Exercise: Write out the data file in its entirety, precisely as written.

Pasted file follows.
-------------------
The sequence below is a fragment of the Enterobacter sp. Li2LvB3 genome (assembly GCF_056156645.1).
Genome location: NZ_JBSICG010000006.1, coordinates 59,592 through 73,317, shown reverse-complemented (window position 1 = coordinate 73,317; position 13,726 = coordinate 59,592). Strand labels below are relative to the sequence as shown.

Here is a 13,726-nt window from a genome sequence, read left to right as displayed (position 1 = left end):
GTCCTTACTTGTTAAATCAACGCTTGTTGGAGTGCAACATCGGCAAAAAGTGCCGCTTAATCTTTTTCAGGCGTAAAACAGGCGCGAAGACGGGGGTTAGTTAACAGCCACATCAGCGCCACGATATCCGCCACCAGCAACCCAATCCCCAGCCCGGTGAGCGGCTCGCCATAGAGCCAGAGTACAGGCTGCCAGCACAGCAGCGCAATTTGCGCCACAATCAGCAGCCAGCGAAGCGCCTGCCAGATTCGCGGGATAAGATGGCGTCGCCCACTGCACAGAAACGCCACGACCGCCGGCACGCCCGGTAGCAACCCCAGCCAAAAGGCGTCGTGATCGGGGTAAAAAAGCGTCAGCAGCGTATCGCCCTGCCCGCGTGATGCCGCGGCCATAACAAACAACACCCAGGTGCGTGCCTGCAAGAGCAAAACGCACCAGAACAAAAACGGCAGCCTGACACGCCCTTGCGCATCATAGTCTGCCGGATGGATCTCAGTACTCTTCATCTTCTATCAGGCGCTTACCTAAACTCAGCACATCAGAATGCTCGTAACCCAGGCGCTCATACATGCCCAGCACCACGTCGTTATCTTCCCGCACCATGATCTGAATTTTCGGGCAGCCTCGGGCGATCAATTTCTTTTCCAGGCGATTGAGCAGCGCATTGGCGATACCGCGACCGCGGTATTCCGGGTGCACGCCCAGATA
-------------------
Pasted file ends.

The sequence below is a fragment of the Enterobacter sp. Li2LvB3 genome (assembly GCF_056156645.1).
Genome location: NZ_JBSICG010000006.1, coordinates 59,592 through 73,317, shown reverse-complemented (window position 1 = coordinate 73,317; position 13,726 = coordinate 59,592). Strand labels below are relative to the sequence as shown.

Here is a 13,726-nt window from a genome sequence, read left to right as displayed (position 1 = left end):
GTCCTTACTTGTTAAATCAACGCTTGTTGGAGTGCAACATCGGCAAAAAGTGCCGCTTAATCTTTTTCAGGCGTAAAACAGGCGCGAAGACGGGGGTTAGTTAACAGCCACATCAGCGCCACGATATCCGCCACCAGCAACCCAATCCCCAGCCCGGTGAGCGGCTCGCCATAGAGCCAGAGTACAGGCTGCCAGCACAGCAGCGCAATTTGCGCCACAATCAGCAGCCAGCGAAGCGCCTGCCAGATTCGCGGGATAAGATGGCGTCGCCCACTGCACAGAAACGCCACGACCGCCGGCACGCCCGGTAGCAACCCCAGCCAAAAGGCGTCGTGATCGGGGTAAAAAAGCGTCAGCAGCGTATCGCCCTGCCCGCGTGATGCCGCGGCCATAACAAACAACACCCAGGTGCGTGCCTGCAAGAGCAAAACGCACCAGAACAAAAACGGCAGCCTGACACGCCCTTGCGCATCATAGTCTGCCGGATGGATCTCAGTACTCTTCATCTTCTATCAGGCGCTTACCTAAACTCAGCACATCAGAATGCTCGTAACCCAGGCGCTCATACATGCCCAGCACCACGTCGTTATCTTCCCGCACCATGATCTGAATTTTCGGGCAGCCTCGGGCGATCAATTTCTTTTCCAGGCGATTGAGCAGCGCATTGGCGATACCGCGACCGCGGTATTCCGGGTGCACGCCCAGATA